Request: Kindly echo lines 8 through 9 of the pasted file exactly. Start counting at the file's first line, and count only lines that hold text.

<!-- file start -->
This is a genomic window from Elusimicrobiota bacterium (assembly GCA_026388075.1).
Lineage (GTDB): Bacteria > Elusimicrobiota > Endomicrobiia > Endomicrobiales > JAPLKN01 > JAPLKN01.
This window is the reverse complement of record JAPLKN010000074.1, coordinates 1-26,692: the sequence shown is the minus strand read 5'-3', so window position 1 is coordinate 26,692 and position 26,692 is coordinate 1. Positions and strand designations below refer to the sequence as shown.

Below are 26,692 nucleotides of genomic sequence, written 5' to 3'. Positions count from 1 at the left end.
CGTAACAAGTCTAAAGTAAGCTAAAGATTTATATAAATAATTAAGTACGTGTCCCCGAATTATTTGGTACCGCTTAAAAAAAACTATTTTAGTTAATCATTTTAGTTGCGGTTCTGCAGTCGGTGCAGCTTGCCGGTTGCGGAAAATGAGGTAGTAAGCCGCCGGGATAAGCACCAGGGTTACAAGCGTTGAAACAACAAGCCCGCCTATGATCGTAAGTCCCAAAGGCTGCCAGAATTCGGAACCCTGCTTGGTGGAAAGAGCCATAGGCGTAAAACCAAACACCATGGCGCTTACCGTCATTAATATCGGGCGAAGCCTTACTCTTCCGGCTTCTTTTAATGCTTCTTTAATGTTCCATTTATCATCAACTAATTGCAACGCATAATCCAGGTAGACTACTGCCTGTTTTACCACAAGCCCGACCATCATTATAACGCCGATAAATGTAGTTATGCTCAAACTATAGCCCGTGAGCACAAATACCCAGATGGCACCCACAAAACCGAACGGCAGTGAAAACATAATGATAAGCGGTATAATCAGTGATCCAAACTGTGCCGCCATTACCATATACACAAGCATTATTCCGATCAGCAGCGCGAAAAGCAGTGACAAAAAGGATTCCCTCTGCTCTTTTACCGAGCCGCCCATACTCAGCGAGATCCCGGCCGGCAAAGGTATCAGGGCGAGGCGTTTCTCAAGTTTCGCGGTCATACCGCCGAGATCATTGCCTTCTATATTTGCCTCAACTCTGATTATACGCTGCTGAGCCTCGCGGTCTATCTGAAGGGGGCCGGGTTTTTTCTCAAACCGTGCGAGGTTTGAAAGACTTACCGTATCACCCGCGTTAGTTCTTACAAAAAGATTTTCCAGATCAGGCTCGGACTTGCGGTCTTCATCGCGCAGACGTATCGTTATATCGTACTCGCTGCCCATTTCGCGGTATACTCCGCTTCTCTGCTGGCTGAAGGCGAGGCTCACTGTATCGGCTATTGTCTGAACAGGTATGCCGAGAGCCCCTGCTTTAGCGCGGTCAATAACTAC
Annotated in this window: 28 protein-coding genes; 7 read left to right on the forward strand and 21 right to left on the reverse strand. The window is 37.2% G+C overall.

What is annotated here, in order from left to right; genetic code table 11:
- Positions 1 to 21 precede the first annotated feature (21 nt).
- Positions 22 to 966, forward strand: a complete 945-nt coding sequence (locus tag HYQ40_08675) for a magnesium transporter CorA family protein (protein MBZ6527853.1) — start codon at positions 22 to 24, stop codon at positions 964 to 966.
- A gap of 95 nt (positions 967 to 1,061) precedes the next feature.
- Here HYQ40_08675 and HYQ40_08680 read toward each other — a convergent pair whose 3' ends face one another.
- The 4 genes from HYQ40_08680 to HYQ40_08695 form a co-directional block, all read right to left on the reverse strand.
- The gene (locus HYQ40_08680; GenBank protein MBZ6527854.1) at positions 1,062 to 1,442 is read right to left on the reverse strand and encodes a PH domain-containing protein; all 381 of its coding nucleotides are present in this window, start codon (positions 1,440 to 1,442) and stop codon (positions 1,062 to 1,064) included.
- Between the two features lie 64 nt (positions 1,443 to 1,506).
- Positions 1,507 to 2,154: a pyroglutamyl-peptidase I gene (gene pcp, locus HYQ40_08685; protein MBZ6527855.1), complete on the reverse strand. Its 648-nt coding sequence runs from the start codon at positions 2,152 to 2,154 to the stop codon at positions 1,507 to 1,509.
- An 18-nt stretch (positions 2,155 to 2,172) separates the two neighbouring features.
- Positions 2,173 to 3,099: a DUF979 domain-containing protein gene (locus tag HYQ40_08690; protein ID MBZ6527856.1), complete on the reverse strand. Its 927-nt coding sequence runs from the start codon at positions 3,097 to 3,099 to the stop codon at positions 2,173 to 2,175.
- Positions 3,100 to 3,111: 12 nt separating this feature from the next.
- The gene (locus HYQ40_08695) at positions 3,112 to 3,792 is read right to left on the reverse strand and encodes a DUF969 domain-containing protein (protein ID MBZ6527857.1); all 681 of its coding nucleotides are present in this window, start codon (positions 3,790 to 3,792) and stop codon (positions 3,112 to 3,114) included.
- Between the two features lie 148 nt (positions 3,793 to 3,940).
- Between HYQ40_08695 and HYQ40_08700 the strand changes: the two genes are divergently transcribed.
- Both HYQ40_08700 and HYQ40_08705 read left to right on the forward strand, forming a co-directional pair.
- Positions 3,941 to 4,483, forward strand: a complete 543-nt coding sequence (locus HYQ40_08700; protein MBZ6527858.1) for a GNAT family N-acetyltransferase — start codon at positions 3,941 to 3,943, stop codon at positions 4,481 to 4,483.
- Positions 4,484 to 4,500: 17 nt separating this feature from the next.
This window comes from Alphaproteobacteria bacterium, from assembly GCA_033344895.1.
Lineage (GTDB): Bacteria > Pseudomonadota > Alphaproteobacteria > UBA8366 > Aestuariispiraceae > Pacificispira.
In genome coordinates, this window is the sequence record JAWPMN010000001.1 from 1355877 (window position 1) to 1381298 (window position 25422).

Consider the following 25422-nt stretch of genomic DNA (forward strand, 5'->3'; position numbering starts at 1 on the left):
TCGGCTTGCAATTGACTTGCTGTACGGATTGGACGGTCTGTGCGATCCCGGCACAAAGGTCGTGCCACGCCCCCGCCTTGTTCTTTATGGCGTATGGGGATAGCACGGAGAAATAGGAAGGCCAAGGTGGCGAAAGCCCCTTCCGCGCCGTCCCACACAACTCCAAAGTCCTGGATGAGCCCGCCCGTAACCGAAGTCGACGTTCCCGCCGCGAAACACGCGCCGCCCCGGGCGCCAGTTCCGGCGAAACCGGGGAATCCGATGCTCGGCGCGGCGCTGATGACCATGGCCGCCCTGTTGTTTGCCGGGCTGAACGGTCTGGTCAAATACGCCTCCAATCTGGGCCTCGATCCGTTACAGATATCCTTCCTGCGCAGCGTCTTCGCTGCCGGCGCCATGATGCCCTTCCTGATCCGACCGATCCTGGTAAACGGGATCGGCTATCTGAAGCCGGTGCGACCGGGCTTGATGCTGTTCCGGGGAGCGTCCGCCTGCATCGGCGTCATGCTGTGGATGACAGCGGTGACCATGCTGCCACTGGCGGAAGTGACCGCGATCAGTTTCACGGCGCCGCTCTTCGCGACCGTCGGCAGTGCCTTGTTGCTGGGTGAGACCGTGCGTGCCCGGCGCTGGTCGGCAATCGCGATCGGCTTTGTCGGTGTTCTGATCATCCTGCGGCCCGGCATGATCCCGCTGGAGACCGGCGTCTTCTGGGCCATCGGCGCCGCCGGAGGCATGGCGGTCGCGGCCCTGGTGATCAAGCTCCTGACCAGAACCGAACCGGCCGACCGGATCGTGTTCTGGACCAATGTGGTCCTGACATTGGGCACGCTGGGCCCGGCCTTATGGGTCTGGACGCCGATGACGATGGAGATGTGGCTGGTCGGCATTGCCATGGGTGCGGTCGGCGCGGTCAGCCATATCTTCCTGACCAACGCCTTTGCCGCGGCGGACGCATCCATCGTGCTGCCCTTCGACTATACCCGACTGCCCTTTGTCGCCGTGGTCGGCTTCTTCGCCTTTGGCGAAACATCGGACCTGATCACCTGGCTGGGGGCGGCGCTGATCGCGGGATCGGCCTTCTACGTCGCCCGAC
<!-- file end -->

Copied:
- Positions 1 to 21 precede the first annotated feature (21 nt).
- Positions 22 to 966, forward strand: a complete 945-nt coding sequence (locus tag HYQ40_08675) for a magnesium transporter CorA family protein (protein MBZ6527853.1) — start codon at positions 22 to 24, stop codon at positions 964 to 966.